I was 21 when I took part in communion at a Haitian village church. That wine was my first sip of alcohol. I took my second sip at age 35.
In the years between, I liked to talk about the details of my remarkable abstinence. I wasn’t being prideful; I was simply sharing how to successfully avoid sinful activity. Or so I thought.
The Influence of My Childhood
The first reason I abstained directly correlated to my family. My paternal grandfather spent many years moving from one drunken episode to another. By the time I came on the scene, Grandpa was a changed man, and my memories of him are of a sober, loving guy who could tell stories for hours and find joy in making people laugh. He’s been gone many years, but his legacy remains. However, the consequences of his earlier years of addiction played a significant role in shaping the lives of his children. I’m certain my father’s childhood experience was one of the reasons that alcohol was never served in my home. He wanted a different life for my brother and me.
The second reason stemmed from the church in which I was raised. I don’t know the official church doctrine—and I assume there were varying perspectives about drinking among the congregation—but the point that was impressed upon me definitively was that drinking is bad. Period.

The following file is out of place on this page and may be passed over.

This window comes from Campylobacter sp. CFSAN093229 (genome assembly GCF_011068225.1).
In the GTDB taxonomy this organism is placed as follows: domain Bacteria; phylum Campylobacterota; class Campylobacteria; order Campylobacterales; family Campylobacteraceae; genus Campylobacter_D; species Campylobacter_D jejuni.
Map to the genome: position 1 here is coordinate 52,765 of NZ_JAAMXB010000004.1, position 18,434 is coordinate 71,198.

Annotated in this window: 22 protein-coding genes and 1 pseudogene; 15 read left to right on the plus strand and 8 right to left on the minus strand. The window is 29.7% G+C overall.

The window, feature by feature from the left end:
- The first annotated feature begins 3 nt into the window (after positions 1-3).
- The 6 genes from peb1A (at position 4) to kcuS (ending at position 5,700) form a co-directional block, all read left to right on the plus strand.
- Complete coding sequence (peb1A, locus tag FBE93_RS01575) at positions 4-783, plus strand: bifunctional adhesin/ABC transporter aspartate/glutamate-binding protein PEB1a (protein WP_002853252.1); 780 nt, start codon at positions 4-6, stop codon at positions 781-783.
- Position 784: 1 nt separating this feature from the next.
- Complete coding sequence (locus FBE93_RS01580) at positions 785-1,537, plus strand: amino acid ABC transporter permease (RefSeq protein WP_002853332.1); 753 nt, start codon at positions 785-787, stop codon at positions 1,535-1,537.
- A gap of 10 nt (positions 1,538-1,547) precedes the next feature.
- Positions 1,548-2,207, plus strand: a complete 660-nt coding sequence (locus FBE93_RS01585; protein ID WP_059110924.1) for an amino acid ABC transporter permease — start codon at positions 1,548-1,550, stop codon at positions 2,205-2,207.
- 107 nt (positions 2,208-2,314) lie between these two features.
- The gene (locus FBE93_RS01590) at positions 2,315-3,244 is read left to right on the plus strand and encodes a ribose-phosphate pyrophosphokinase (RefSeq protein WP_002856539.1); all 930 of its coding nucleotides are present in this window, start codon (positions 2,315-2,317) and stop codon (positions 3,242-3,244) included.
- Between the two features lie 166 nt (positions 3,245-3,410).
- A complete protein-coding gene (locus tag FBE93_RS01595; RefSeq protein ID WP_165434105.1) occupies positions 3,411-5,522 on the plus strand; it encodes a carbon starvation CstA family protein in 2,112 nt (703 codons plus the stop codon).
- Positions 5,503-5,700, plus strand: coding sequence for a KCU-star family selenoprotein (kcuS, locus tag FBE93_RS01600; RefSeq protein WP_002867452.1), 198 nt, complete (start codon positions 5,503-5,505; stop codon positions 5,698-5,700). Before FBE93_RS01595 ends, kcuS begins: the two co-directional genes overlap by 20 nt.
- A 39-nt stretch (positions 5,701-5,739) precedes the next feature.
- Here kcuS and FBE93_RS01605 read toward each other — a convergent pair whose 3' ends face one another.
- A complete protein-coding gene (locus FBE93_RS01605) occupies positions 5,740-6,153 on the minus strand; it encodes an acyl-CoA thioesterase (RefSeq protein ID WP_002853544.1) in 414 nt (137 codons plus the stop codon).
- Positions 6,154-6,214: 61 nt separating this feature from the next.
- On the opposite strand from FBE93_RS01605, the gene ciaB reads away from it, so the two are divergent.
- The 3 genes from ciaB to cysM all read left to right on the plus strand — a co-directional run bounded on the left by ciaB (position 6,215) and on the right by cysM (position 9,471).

How It Affected My Adulthood
I didn’t realize it at the time, but my childhood set me up to enter my adult years with issues of pride and a judgmental attitude toward those who drank. In college, when law-abiding friends went out for a drink on their 21st birthday, I stayed away, secretly appalled they would do such a thing. As an adult, I made very little distinction between an alcoholic and someone who liked a glass of wine with dinner.
When I fell in love with my now-husband, Corey, I knew his opinion about alcohol didn’t line up exactly with mine, but because he didn’t drink, it was a topic we easily avoided. The only time it became a point of contention was when I would slip facts about my lifelong sobriety into conversations with other people.
He would later ask things like, “Why do you always tell people that? It sounds a little prideful. Have you ever really thought about why you feel the way you do?”
I tried to let those comments slide off my back, but inside they ticked me off. “I don’t drink because it is a sin,” I’d tell him.